We are all influenced by our past. Typically it is better to as aware as possible of the ways that those influences are effecting our reactions in our current relationships. It is often the things that we are not conscious of from our past that drive behaviors which interfere with resolving conflicts and developing greater intimacy in the present.

This concept can be quite simple and quite complex. If "Sally" grew up with a father who was a handyman around the house, a true wizard at tackling large and small home improvement jobs, there might come a time when frustrations would mount to unacceptable levels if it turns out that husband "Frank" has the handyman IQ of a 20. The frustration Sally might experience is likely to be be intensified by her life experience which taught her to expect that the "man of the house" should be able to fix all home repairs.

I have found that when clients make the connection, in this case that Frank is very different from Sally's father, it reduces some of the tension in everyday life, and makes it more possible to come up with alternative solutions to practical problems.

One of the values of exploring these kinds of questions within the context of couples counseling is that it can lead to a greater and greater knowledge of oneself in addition to a better understanding of one's partner. Couples who are able to develop the ability to stand back and look at themselves openly and reflectively, especially during times of conflict, develop more of a sense of connection in part because empathy and insight replaces blame and criticism.

Saturday, November 14, 2009

Can I get help for my relationship when my partner won't go to counseling?

I am often asked how you can fix relationship problems when your spouse or loved one isn't interested in attending counseling sessions with you. Usually couples have individual issues that can be addressed in individual counseling that can benefit the relationship. In fact there are many couples who learn to get along better through their work with an individual therapist than they do in couples counseling. For instance, many people struggle with the problem of not knowing how and when to express their frustration towards a spouse or significant other. Some people find that they withhold thoughts and feelings and as a result feel greater and greater distance from their loved one. Individual counseling can be very helpful in addressing this kind of issue and can therefore have a direct impact on the relationship. It is also true that most mental health issues, like anxiety and depression have the potential of negatively effecting a relatioship. For instance when anxiety is an issue, anxiety reduction techniques for the person suffering from the condition can go a long way towards helping a relationship to get onto a better footing. There are also some issues that couples find difficult to talk about and shy away from in couples counseling in order to avoiding the issues. Once in individual counseling, it is sometimes possible to find the words and ways to communicate that heretofore had seemed impossible.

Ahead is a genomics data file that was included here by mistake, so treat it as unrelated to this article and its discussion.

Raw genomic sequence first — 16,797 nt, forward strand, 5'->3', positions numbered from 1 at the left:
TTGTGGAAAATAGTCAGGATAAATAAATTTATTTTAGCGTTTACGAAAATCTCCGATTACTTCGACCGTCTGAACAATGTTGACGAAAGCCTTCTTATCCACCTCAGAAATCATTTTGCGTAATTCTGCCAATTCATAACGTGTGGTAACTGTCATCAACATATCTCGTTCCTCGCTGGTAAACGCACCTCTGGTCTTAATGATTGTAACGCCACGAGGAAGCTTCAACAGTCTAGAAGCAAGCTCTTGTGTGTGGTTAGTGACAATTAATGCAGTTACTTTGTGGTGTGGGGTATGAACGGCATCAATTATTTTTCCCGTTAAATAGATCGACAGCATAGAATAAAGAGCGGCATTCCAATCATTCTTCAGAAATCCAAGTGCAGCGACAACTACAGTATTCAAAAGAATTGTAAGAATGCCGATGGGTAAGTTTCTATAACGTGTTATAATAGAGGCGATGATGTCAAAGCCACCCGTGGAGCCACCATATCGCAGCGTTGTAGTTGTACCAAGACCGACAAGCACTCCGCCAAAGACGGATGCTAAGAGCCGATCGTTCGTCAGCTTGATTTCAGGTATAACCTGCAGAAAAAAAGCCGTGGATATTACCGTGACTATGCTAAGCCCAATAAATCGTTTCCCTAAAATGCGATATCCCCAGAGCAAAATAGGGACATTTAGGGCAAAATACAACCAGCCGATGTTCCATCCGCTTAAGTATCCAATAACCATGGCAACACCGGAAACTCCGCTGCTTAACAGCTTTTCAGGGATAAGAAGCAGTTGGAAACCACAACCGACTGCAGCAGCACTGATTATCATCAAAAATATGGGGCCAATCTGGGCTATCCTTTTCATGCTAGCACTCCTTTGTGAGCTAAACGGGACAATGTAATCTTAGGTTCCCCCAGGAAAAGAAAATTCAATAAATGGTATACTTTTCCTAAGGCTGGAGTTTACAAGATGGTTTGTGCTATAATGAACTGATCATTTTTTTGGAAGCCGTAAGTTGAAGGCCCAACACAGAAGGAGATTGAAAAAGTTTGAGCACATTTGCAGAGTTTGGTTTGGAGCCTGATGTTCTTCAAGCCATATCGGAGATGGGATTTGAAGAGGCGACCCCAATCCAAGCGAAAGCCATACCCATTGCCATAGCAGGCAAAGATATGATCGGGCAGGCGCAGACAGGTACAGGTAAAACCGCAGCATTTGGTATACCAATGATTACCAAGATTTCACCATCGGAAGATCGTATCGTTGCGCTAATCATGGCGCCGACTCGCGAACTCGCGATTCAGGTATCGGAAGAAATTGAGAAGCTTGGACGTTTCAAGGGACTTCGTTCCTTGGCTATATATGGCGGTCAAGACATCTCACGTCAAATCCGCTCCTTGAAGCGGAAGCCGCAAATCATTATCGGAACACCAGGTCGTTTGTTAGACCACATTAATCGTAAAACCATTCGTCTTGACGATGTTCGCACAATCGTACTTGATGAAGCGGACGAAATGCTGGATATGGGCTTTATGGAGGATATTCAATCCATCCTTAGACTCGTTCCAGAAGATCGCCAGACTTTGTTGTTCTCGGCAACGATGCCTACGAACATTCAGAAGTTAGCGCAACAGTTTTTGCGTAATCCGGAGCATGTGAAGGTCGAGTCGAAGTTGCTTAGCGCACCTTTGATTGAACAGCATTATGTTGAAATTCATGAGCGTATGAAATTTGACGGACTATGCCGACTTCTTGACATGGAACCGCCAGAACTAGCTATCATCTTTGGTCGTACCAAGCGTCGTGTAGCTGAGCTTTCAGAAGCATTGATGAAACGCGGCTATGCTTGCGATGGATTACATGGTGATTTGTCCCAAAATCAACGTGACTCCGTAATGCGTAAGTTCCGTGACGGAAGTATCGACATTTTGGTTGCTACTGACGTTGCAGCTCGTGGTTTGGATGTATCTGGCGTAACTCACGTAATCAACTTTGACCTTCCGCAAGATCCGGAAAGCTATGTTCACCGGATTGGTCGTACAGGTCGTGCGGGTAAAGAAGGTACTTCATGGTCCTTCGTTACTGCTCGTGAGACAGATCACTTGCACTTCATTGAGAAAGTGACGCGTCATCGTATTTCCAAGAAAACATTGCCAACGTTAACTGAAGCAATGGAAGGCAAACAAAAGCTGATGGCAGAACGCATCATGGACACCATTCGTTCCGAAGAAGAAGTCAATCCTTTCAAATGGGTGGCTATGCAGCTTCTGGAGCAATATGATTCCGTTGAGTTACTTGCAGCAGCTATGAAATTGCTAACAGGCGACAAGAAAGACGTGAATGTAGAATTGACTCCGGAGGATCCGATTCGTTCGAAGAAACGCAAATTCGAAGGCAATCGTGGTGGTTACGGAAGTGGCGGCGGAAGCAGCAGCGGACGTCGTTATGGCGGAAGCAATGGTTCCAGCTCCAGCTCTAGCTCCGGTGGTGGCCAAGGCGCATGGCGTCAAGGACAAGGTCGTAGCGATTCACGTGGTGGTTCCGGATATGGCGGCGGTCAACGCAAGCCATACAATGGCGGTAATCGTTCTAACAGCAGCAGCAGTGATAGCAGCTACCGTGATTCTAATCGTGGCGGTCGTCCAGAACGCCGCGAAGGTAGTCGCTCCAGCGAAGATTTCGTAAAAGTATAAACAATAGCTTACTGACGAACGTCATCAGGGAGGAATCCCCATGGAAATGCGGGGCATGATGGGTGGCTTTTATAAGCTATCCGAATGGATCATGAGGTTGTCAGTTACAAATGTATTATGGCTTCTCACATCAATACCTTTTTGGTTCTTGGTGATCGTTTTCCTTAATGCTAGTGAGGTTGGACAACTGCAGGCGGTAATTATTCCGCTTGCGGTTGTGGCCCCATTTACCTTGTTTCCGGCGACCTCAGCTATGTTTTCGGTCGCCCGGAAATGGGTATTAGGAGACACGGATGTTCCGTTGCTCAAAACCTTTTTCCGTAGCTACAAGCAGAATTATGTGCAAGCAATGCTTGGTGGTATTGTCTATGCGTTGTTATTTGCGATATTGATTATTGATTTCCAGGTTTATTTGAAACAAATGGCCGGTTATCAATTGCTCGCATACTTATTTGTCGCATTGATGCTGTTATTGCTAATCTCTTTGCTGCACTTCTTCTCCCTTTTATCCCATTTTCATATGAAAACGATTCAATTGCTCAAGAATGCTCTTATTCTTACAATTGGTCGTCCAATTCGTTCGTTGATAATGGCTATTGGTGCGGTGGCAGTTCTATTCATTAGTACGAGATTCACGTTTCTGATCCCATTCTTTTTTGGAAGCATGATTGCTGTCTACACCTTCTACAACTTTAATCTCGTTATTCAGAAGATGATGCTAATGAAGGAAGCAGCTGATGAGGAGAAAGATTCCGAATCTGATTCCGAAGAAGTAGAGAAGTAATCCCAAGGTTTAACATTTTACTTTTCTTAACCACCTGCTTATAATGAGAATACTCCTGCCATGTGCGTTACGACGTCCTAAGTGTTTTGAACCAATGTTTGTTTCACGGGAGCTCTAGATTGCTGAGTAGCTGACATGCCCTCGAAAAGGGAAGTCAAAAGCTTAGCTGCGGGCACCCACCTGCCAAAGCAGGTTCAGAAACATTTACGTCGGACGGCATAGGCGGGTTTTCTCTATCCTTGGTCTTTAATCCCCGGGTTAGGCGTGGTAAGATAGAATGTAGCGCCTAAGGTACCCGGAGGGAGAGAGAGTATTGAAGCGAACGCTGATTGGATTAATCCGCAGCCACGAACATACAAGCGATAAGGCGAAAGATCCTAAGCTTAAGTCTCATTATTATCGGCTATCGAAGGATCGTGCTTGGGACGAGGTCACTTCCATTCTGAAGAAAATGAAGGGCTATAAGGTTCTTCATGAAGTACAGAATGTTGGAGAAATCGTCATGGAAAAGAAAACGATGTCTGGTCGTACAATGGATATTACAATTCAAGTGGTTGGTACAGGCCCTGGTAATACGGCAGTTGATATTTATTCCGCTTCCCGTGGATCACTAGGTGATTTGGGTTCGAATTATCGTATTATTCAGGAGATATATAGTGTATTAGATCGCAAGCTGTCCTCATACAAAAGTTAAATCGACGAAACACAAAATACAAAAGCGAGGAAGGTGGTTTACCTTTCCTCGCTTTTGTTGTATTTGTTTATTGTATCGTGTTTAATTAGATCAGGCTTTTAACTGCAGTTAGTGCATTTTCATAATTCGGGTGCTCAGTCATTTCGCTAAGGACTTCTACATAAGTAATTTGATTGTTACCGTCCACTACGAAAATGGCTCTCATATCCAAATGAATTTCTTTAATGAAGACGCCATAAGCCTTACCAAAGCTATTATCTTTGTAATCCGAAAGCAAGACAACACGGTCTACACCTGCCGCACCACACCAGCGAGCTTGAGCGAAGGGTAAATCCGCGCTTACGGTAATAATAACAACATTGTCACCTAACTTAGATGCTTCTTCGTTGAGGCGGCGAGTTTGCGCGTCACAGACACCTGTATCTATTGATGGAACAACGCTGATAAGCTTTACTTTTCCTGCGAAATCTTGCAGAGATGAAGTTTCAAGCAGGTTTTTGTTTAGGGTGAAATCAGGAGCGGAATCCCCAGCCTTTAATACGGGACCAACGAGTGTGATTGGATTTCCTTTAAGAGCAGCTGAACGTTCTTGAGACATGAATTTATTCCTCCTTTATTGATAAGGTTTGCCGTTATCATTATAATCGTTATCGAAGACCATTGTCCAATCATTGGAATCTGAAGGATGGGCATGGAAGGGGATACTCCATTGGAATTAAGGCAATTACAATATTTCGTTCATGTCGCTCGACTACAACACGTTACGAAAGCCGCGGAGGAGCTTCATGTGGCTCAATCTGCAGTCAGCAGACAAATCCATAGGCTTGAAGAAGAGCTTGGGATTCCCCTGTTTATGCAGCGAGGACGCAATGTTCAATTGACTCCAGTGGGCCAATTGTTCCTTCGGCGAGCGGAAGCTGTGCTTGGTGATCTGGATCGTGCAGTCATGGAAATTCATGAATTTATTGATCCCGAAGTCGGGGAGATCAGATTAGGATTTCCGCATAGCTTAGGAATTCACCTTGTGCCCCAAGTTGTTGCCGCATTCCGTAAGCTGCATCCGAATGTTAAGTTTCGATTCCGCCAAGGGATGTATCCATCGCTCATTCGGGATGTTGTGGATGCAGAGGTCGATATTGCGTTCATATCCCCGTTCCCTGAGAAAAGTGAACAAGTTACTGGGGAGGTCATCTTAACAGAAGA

Tuesday, September 9, 2008

"Why can't he get it?"

Frustration, anger and sadness are some of the feelings that I hear women express when talking about the day to day struggles with their partners. Women often come in to therapy because they have gotten to a point where they feel so frustrated with their spouse that they either want to "hurt him," or they want to end the relationship. Most people would rather avoid doing either and so therapy is seen as a last ditch effort to make repairs that will turn things around. Obviously it is better when an individual comes into therapy earlier rather than later but there are many reasons why people don't. Sometimes it is pride, sometimes it is financial, sometimes it is shame or denial. I find that often people choose to wait to come into therapy because they think they can resolve the problem on their own without the help of another person. What many people discover is that they keep trying to "fix the problem" by trying the same thing over and over again and we all know what that leads to.